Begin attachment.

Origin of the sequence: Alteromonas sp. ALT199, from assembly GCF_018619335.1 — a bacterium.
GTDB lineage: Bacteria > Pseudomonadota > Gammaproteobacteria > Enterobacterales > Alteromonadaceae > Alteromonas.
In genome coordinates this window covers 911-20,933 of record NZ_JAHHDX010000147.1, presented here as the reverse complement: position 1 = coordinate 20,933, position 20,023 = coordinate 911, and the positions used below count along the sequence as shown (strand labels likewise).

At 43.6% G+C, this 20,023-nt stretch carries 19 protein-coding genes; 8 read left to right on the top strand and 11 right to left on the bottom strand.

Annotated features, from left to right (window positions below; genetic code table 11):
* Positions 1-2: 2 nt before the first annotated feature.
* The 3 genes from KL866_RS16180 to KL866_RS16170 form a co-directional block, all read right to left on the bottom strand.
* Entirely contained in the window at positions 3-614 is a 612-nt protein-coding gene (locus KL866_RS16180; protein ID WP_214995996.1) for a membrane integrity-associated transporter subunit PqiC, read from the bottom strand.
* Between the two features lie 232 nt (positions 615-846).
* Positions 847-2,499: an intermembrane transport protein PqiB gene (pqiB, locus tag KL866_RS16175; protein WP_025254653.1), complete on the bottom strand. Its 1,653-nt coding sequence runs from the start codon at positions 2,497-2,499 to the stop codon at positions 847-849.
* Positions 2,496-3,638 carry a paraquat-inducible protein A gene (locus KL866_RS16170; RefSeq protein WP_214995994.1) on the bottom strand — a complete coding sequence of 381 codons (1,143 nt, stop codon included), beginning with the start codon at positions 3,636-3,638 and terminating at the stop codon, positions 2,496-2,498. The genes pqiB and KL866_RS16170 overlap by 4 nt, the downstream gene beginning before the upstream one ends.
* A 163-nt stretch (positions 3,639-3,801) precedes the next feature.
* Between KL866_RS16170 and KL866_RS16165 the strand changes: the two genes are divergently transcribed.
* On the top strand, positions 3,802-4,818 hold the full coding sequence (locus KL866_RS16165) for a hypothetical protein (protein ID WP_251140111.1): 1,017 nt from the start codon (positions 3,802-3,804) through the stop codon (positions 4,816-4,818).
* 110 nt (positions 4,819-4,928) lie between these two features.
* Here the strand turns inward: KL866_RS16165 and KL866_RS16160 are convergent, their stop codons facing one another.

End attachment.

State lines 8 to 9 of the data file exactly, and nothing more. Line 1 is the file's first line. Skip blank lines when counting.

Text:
* Entirely contained in the window at positions 3-614 is a 612-nt protein-coding gene (locus KL866_RS16180; protein ID WP_214995996.1) for a membrane integrity-associated transporter subunit PqiC, read from the bottom strand.
* Between the two features lie 232 nt (positions 615-846).